ORCID Identifier(s)


Graduation Semester and Year




Document Type


Degree Name

Master of Science in Biomedical Engineering



First Advisor

Jun Liao


A current trend in cardiac muscle regeneration and repair is to recreate the biophysical and biomechanical environment of the neonatal hearts, which has been shown to promote cardiac regeneration. This translational need requires thorough understanding of the biomechanical properties of the neonatal hearts. In this study, we aim to (i) characterize the dynamic viscoelastic properties of the neonatal porcine left ventricular (LV) muscle and compare with the adult tissue behavior using a rheometer; (ii) perform histological assessment to identify the cellular and extracellular (ECM) microstructures that contribute to the observed biomechanical differences, and (iii) develop a light sheet imaging protocol to visualize the 3D ECM networks of both the neonatal and adult LV muscles. We found that the dynamic viscoelastic properties of the neonatal porcine LV muscle tissues were drastically different from the adult LV muscle tissues. The adult LV muscle tissues had much greater storage modulus (G’) and larger loss modulus (G”) than the neonatal LV muscle tissues in the range of frequency sweep. When compared with the adult LV, the histology of neonatal LV muscle showed less organized immature heart muscle fibers, a lower amount of collagen network, and a higher amount of proteoglycans, which were likely the underlying contributors of the unique viscoelastic properties of the neonatal heart muscles. Lastly, we have developed a tissue preparation and imaging protocol that was able to capture 3D ECM fiber orientation and alignment for both the neonatal and adult heart muscles.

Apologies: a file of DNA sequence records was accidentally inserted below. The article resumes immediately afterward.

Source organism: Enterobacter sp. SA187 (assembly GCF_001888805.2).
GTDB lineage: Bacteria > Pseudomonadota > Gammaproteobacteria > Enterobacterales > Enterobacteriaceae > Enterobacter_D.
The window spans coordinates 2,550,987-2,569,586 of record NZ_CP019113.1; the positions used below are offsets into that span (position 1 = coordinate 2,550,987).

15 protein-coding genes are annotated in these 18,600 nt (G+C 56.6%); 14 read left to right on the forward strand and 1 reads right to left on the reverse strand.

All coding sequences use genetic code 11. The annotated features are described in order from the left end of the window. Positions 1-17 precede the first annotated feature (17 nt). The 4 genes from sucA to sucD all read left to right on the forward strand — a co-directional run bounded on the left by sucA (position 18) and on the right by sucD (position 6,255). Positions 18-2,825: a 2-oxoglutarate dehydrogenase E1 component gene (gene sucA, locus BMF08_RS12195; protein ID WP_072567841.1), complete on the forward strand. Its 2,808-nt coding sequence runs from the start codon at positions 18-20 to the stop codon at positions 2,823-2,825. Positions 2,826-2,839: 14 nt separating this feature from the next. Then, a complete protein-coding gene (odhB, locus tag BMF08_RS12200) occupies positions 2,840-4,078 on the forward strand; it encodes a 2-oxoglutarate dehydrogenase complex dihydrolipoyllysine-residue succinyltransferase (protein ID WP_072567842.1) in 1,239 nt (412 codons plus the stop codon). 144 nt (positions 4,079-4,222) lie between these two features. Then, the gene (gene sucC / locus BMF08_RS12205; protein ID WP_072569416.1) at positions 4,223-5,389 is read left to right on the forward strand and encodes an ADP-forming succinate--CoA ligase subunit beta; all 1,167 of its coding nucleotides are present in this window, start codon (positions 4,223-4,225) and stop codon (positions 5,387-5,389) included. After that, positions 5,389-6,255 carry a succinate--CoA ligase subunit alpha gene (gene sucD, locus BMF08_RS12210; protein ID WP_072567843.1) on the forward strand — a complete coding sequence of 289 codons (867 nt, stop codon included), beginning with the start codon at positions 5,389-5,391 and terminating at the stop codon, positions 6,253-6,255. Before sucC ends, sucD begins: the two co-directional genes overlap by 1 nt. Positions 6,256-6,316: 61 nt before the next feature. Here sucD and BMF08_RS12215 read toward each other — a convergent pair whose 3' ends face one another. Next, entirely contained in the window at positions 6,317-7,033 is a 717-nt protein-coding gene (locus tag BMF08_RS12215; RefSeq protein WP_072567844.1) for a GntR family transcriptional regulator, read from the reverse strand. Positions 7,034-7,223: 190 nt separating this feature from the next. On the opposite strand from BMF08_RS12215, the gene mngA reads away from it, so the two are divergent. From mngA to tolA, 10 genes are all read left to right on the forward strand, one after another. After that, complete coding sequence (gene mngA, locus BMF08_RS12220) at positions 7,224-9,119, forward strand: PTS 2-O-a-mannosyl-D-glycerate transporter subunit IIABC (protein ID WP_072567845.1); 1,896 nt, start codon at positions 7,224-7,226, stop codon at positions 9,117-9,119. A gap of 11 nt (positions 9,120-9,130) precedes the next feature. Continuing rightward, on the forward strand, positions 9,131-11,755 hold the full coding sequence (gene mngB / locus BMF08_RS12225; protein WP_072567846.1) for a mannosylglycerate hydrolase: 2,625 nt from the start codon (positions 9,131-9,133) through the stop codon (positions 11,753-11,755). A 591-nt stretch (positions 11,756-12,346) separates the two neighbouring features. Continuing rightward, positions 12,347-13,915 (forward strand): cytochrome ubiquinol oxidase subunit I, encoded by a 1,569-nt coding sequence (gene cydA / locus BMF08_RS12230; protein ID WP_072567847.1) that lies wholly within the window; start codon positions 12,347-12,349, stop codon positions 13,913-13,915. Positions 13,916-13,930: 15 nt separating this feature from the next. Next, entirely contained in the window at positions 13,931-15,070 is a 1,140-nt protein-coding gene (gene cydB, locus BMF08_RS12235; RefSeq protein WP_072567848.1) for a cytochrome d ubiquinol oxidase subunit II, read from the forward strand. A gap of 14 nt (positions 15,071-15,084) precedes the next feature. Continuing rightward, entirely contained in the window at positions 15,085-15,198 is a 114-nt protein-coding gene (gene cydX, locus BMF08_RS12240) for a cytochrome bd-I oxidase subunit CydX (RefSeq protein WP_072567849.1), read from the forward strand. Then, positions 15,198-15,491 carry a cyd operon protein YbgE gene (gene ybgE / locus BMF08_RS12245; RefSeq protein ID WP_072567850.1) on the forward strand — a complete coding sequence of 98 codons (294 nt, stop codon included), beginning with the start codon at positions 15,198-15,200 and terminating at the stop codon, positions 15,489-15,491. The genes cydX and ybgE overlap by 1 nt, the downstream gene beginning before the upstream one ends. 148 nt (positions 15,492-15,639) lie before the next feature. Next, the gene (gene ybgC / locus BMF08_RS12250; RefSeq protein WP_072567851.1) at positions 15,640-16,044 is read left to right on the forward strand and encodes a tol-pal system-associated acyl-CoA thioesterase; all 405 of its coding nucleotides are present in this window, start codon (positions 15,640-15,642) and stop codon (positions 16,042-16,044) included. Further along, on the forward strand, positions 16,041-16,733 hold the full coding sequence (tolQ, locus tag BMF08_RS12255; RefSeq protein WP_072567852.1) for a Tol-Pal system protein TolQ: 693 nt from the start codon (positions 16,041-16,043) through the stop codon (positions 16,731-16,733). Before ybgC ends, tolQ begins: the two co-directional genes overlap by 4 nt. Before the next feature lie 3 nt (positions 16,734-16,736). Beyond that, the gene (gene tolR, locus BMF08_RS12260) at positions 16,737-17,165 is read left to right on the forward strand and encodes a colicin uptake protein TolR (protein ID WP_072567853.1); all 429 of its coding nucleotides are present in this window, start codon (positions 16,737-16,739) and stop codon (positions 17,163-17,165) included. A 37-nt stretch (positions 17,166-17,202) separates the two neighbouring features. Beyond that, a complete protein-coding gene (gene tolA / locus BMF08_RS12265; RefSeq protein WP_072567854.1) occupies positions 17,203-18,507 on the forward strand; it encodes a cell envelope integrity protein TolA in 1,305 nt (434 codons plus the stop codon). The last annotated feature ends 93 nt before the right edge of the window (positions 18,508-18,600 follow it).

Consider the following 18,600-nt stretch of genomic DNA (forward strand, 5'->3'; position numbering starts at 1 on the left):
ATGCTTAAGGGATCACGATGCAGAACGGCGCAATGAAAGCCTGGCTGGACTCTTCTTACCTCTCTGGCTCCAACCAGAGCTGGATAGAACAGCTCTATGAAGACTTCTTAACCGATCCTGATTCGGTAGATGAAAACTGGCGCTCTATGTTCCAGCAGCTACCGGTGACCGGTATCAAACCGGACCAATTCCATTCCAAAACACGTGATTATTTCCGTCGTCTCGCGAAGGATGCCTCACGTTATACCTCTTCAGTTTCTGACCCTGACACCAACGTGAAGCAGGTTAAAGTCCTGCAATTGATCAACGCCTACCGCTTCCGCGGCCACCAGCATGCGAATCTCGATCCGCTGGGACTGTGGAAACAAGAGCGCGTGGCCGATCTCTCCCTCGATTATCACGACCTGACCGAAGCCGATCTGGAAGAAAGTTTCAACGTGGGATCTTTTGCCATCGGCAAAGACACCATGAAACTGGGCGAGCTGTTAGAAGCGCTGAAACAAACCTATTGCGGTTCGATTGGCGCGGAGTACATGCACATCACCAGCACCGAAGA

Regeneration, Myocardial infarction, Histology, Rheological, Microscopy


Biomedical Engineering and Bioengineering | Engineering


Degree granted by The University of Texas at Arlington